I read this in a little more than one day. I was in the mood for a cute, fluffy holiday story and Royal Holiday definitely fit the bill. You should check it out.

Published by Berkley, October 1, 2019
eARC obtained from NetGalley
304 pages

Rating: 4/5

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Monday, October 14, 2019

Book Review: Shadow Scent by P. M. Freestone

Shadow Scent by P. M. Freestone book cover and review
Shadow Scent (edited: The actual title is Shadowscent) introduces us to a new fantasy world that has been compared to An Ember in the Ashes. I think that is a pretty good comparison.

Scents are everything in Aramtesh, and Rahil has a very good nose. Scents are status symbols and religious artifacts. Rahil will do anything to save her father who is suffering from a disease that is literally rotting him away. Her only chance is to leave her father and go to the capital to compete to become a perfumer.  With the skills and money she would earn as a perfumer, she could provide the best treatment for her father. She bargains with the devil, and even though she has the skills to win, she is tricked and ends up a slave to the head priestess. It turns out that this situation may not be as bad as it seems. The priestess knows more about Rahil than she realizes, and some revelations cause Rahil to question everything her father has told her.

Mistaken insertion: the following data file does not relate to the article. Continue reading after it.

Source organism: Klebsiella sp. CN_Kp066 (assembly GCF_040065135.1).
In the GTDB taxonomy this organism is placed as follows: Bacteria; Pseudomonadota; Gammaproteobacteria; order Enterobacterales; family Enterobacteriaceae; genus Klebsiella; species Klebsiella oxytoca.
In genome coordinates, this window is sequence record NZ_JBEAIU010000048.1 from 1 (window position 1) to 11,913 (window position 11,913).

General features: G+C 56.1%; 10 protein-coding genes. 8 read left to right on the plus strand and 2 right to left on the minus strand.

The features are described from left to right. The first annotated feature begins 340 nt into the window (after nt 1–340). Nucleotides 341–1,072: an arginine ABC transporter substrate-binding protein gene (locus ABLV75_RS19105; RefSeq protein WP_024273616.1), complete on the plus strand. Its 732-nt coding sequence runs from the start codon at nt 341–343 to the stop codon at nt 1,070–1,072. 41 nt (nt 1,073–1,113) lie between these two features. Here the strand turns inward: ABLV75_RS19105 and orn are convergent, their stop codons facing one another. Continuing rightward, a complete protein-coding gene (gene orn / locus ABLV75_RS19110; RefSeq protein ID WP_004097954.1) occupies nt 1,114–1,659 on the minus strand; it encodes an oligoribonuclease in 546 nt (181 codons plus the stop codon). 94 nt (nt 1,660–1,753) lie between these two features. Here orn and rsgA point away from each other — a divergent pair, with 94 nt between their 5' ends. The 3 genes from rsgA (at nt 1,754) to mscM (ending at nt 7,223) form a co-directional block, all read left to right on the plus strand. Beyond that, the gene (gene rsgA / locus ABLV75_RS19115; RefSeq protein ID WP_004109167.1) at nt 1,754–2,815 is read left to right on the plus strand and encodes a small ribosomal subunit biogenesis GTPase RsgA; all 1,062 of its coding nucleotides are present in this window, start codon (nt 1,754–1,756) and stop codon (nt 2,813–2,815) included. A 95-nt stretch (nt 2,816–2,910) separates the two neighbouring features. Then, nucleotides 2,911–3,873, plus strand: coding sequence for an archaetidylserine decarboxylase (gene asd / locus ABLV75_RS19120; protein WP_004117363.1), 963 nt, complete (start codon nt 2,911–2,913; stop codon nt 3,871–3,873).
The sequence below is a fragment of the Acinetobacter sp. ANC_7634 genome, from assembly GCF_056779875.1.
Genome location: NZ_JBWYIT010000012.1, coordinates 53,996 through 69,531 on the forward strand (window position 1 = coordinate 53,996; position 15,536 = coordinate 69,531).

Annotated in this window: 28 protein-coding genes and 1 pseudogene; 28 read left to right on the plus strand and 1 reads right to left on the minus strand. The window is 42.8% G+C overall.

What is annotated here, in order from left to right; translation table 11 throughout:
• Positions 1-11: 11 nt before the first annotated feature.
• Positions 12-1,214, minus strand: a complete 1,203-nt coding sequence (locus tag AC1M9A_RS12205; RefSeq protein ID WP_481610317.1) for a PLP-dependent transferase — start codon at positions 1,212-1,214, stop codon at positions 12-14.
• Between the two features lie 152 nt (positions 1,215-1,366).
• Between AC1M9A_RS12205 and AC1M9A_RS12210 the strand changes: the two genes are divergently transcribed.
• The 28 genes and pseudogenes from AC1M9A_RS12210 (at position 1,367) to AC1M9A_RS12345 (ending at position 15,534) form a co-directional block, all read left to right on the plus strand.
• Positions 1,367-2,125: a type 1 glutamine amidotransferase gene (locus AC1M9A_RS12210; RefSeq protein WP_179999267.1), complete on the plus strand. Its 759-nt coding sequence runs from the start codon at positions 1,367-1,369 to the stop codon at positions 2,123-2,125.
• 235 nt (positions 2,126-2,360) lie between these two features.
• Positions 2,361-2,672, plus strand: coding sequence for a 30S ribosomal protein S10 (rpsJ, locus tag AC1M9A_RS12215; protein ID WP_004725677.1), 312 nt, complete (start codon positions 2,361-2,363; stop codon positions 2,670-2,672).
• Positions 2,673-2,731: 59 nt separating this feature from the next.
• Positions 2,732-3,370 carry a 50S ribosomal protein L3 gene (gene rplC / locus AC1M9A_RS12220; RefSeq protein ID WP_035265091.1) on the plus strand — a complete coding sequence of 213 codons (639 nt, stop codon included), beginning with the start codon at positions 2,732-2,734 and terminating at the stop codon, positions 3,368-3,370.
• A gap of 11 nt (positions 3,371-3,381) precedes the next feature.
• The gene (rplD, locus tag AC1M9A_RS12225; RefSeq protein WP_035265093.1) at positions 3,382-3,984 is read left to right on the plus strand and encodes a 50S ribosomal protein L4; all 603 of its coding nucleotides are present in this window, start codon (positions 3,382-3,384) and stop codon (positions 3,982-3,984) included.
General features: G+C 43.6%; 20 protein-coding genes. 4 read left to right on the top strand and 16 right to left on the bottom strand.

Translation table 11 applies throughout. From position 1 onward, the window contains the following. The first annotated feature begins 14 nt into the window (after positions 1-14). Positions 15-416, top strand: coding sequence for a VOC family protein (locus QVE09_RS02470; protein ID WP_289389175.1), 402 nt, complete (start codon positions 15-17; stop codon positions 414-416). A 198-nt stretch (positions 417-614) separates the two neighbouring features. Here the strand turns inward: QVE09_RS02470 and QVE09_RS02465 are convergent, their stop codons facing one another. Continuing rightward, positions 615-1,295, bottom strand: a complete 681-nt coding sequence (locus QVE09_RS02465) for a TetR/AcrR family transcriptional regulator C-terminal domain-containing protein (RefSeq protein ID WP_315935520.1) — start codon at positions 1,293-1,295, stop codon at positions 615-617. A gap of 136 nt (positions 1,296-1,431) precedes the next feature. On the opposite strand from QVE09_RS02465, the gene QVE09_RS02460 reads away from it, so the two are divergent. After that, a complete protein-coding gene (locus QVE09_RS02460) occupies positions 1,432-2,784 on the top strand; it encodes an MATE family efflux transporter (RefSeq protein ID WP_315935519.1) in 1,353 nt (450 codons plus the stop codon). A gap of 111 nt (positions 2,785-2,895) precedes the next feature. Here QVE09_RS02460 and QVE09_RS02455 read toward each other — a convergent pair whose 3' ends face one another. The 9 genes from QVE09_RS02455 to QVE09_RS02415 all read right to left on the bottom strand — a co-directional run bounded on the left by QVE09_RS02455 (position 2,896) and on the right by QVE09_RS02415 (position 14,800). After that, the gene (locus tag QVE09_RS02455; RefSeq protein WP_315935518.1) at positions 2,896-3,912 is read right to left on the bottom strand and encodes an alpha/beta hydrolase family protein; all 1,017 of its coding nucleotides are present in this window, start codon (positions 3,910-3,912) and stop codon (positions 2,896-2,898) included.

Ash is the Shield to Prince Nisai and will protect him at all costs. But there is an unusual bond between these two based on deep secrets about Ash’s true identity. Nasai spends much of his time trying to figure out how to contain what is a secret part hidden inside of Ash, barely contained. Nasai chooses to undertake a long journey and visit one of their lands during a very special blooming of a mysterious dark flower that only happens once a generation.  Ash fears for the Prince's safety, and rightly so.